You can even copy the link and paste it into the Title area of the Post Editor and delete everything up to the actual name if you’re still not sure what it is.

If you want to be more careful about things ( say you have 2 products with the same name for some reason but they have different product codes) you could put the product code in the URL and use that as the post title.
Just replace $this->prod->Name with $this->prod->Code. We went with names because it seemed easier to understand. If your product codes are strictly numerical you don’t even need the part of the code that removes the spaces and makes it all lowercase ( since all lowercase only applies to alphabetical characters). In that case you could probably get by with just this:

<a class="fooey view" href="http://www.your-domain.com/your-wordpress-location/lgr-imgs-gal/<?= $this->prod->Code));?>/"><?php _xt("Larger Images");?></a>

Where your webstore is installed, locate assets/js/webstore.js.
If you haven’t edited this file you should be able to locate lines 42 to 46:


Right after:


Paste this:

'width': '100%',
'height': '100%',
'type': 'ajax',
'ajax': {   
dataFilter: function(data) {
return $(data).find('#largesse')[0];


$("#thumbs a").live('click', function(evt) { 



 $("<img>", { 
 src: this.href 

All the above does is make the link load the single galleries in a lightbox-ish window using fancybox which is a jquery plugin that is loaded with webstore by default. *Meaning I didn’t add it, they did so it’s approved to be used in webstore.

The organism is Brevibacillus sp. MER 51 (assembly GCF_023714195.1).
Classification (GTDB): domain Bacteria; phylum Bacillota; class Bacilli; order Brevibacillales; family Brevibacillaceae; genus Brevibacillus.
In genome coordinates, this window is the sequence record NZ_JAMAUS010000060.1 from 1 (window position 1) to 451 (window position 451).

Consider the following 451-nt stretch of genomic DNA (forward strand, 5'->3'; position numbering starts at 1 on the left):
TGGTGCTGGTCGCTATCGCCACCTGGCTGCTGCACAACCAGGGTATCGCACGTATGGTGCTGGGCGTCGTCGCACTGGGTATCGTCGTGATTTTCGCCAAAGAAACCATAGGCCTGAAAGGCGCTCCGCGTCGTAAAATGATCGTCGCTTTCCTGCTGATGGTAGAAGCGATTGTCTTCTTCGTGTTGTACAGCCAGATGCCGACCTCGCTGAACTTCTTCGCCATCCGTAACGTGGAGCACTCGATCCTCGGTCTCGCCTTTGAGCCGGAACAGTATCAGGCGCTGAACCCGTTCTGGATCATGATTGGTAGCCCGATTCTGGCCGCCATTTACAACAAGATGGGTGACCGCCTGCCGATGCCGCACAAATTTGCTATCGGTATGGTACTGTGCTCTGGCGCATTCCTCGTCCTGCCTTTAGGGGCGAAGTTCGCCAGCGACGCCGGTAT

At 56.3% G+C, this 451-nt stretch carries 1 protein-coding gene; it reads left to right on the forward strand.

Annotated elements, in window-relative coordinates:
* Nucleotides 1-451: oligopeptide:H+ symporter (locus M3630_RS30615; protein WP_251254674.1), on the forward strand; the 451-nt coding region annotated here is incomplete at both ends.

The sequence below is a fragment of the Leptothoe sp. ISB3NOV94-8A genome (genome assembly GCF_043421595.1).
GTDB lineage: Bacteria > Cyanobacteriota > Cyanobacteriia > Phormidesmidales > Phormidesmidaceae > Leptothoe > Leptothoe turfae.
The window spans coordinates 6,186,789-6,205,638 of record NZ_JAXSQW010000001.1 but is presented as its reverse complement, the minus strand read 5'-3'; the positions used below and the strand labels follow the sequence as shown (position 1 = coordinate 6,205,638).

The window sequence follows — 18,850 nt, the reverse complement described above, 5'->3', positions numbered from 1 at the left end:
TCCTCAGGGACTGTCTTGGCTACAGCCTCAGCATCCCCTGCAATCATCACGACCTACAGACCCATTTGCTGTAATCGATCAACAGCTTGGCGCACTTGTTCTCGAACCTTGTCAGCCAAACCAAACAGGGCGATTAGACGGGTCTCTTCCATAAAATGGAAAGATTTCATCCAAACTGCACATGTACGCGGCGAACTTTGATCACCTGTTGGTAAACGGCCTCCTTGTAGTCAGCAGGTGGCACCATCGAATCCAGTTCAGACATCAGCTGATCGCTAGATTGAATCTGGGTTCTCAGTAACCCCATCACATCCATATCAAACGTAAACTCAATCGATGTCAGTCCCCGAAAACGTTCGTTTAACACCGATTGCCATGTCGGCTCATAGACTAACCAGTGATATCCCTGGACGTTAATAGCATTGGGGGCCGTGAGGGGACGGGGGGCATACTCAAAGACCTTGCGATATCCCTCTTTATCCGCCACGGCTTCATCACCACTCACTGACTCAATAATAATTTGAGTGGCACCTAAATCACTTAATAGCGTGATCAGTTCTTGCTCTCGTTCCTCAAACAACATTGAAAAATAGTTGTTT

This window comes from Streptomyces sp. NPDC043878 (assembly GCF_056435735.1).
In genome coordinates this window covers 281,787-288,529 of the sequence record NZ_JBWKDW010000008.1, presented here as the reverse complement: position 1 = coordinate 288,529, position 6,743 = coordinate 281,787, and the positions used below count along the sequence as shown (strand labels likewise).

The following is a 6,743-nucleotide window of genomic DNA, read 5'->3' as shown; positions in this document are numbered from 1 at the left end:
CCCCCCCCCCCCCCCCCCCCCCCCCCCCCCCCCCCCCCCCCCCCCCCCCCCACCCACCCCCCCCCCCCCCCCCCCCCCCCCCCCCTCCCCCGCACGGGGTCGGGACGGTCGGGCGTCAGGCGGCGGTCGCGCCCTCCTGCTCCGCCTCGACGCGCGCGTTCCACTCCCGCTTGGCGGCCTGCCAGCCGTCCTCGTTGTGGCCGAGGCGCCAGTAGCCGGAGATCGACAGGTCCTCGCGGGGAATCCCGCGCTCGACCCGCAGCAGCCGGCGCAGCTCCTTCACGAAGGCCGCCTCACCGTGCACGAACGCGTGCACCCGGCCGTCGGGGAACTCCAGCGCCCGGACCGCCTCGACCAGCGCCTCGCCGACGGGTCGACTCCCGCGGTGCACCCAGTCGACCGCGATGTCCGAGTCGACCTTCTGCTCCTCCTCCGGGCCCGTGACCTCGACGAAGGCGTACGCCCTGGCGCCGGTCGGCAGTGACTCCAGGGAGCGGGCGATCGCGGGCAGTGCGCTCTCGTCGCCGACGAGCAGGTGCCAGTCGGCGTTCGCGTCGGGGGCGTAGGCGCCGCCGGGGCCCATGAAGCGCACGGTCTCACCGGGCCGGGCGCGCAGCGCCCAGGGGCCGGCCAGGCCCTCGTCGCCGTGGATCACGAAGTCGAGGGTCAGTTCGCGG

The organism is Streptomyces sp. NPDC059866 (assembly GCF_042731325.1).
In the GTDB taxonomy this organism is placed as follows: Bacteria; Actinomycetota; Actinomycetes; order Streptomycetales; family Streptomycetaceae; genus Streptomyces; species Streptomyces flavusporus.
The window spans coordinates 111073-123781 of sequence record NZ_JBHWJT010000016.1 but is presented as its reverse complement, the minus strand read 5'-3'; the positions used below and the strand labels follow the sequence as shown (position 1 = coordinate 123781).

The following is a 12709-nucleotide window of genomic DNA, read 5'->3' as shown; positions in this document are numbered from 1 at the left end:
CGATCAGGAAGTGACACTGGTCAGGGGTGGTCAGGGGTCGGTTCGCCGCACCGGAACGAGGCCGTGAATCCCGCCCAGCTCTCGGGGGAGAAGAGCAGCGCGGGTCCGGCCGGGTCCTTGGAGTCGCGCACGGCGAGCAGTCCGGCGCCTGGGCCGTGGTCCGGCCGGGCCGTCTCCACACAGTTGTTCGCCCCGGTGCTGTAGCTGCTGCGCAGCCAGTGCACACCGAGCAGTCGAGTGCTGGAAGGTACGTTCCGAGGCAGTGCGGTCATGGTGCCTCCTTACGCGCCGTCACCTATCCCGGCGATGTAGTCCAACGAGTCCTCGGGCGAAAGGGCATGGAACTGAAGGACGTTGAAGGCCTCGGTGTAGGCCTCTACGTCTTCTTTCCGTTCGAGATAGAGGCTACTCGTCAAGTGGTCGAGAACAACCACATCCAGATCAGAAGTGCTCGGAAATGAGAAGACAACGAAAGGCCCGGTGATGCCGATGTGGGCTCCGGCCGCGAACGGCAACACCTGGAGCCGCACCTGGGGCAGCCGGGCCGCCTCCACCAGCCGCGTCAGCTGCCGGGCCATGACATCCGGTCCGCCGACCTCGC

*About that little comment:
Whenever possible I try to avoid adding new stuff to webstore because every so often my clients have an issue with the Point of Sale & webstore and the 1st thing they hear is “well, your template is custom, must be a problem with the code in it”. Sometimes this is true. But since I’ve gotten very very very careful when making custom webstores it’s not as true as it used to be :).

In fact you should never mention your webstore is custom when contacting support. Not to be mendacious ( anyway they’re going to look at your store in a browser and see it’s customized) but to stop the support thread from stopping at “well, it’s customized”. If you EVER contact support about something in the webstore not working be sure to tell them that you recreated the issue you’re having with a completely clean webstore. That means the template was switched FROM the Custom template To Deluxe, Basic or Framework and each of these templates are 100% unedited and virgin. It also means removing any other edits you made to any other file anywhere else. And for the sake of everybody’s sanity please actually do this, don’t just say you did it! That’s not fair to support and you won’t get to the bottom of the issue (probably). The whole point of this advice is to make sure they talk to you about the actual issue not about the fact that you webstore isn’t using Deluxe, Basic or Framework.

What about single-lgr-imgs-gal.php?
Won’t the lightbox window load a complete page when we only need to get the galleries not the whole page?
Here is the template:

<!DOCTYPE html>
<html <?php language_attributes(); ?>>
<meta charset="<?php bloginfo( 'charset' ); ?>" />
<meta name="viewport" content="width=device-width; initial-scale=1.0">
	global $page, $paged;
	wp_title( '|', true, 'right' );			


<link rel="stylesheet" type="text/css" href="<?php bloginfo( 'stylesheet_directory' ); ?>/larger-image.css" />